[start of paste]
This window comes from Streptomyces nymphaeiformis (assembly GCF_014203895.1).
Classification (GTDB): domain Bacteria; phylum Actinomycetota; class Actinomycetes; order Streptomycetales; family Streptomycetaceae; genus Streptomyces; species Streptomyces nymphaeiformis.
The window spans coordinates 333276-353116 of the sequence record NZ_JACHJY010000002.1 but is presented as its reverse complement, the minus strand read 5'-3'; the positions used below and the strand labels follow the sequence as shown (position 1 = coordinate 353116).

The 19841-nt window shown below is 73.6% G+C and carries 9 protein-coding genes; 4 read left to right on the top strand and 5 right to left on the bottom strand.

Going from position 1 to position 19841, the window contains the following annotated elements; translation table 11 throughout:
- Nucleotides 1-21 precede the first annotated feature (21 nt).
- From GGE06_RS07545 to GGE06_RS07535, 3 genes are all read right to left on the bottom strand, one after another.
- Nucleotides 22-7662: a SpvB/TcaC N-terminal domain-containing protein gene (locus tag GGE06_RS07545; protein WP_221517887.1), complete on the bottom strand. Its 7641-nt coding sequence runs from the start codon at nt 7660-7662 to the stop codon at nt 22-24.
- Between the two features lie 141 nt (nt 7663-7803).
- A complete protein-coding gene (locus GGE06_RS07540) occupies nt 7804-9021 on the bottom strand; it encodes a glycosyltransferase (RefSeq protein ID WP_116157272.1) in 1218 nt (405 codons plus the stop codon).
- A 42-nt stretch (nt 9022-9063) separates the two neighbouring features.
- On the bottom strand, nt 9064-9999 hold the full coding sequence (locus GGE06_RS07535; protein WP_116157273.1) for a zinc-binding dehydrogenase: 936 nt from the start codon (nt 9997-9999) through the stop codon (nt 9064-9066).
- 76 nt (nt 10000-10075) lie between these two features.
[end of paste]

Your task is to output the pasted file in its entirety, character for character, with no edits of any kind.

This window comes from Streptomyces nymphaeiformis (assembly GCF_014203895.1).
Classification (GTDB): domain Bacteria; phylum Actinomycetota; class Actinomycetes; order Streptomycetales; family Streptomycetaceae; genus Streptomyces; species Streptomyces nymphaeiformis.
The window spans coordinates 333276-353116 of the sequence record NZ_JACHJY010000002.1 but is presented as its reverse complement, the minus strand read 5'-3'; the positions used below and the strand labels follow the sequence as shown (position 1 = coordinate 353116).

The 19841-nt window shown below is 73.6% G+C and carries 9 protein-coding genes; 4 read left to right on the top strand and 5 right to left on the bottom strand.

Going from position 1 to position 19841, the window contains the following annotated elements; translation table 11 throughout:
- Nucleotides 1-21 precede the first annotated feature (21 nt).
- From GGE06_RS07545 to GGE06_RS07535, 3 genes are all read right to left on the bottom strand, one after another.
- Nucleotides 22-7662: a SpvB/TcaC N-terminal domain-containing protein gene (locus tag GGE06_RS07545; protein WP_221517887.1), complete on the bottom strand. Its 7641-nt coding sequence runs from the start codon at nt 7660-7662 to the stop codon at nt 22-24.
- Between the two features lie 141 nt (nt 7663-7803).
- A complete protein-coding gene (locus GGE06_RS07540) occupies nt 7804-9021 on the bottom strand; it encodes a glycosyltransferase (RefSeq protein ID WP_116157272.1) in 1218 nt (405 codons plus the stop codon).
- A 42-nt stretch (nt 9022-9063) separates the two neighbouring features.
- On the bottom strand, nt 9064-9999 hold the full coding sequence (locus GGE06_RS07535; protein WP_116157273.1) for a zinc-binding dehydrogenase: 936 nt from the start codon (nt 9997-9999) through the stop codon (nt 9064-9066).
- 76 nt (nt 10000-10075) lie between these two features.